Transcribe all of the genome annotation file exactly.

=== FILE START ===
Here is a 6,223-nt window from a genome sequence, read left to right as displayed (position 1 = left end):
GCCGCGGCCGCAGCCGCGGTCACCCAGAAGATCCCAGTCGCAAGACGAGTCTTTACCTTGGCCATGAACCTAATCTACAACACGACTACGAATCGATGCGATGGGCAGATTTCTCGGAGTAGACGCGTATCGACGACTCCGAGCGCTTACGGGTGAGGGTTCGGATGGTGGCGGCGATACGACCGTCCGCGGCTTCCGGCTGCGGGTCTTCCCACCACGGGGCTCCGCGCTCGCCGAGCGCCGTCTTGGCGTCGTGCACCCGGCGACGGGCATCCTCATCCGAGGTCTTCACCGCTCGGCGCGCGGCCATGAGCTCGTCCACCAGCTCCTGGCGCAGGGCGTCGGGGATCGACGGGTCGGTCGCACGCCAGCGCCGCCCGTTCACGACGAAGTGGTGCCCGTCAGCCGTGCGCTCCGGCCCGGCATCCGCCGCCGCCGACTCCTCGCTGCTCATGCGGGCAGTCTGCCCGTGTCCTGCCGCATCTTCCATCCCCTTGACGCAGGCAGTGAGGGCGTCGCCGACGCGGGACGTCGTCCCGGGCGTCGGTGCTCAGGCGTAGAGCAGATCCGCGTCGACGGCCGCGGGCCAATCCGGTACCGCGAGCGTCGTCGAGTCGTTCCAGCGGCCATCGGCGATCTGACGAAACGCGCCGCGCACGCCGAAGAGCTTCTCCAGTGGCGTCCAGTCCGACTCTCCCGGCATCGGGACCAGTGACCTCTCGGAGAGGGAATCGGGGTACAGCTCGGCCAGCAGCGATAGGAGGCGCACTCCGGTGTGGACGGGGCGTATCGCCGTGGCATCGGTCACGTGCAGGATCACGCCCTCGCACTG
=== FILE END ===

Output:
Here is a 6,223-nt window from a genome sequence, read left to right as displayed (position 1 = left end):
GCCGCGGCCGCAGCCGCGGTCACCCAGAAGATCCCAGTCGCAAGACGAGTCTTTACCTTGGCCATGAACCTAATCTACAACACGACTACGAATCGATGCGATGGGCAGATTTCTCGGAGTAGACGCGTATCGACGACTCCGAGCGCTTACGGGTGAGGGTTCGGATGGTGGCGGCGATACGACCGTCCGCGGCTTCCGGCTGCGGGTCTTCCCACCACGGGGCTCCGCGCTCGCCGAGCGCCGTCTTGGCGTCGTGCACCCGGCGACGGGCATCCTCATCCGAGGTCTTCACCGCTCGGCGCGCGGCCATGAGCTCGTCCACCAGCTCCTGGCGCAGGGCGTCGGGGATCGACGGGTCGGTCGCACGCCAGCGCCGCCCGTTCACGACGAAGTGGTGCCCGTCAGCCGTGCGCTCCGGCCCGGCATCCGCCGCCGCCGACTCCTCGCTGCTCATGCGGGCAGTCTGCCCGTGTCCTGCCGCATCTTCCATCCCCTTGACGCAGGCAGTGAGGGCGTCGCCGACGCGGGACGTCGTCCCGGGCGTCGGTGCTCAGGCGTAGAGCAGATCCGCGTCGACGGCCGCGGGCCAATCCGGTACCGCGAGCGTCGTCGAGTCGTTCCAGCGGCCATCGGCGATCTGACGAAACGCGCCGCGCACGCCGAAGAGCTTCTCCAGTGGCGTCCAGTCCGACTCTCCCGGCATCGGGACCAGTGACCTCTCGGAGAGGGAATCGGGGTACAGCTCGGCCAGCAGCGATAGGAGGCGCACTCCGGTGTGGACGGGGCGTATCGCCGTGGCATCGGTCACGTGCAGGATCACGCCCTCGCACTG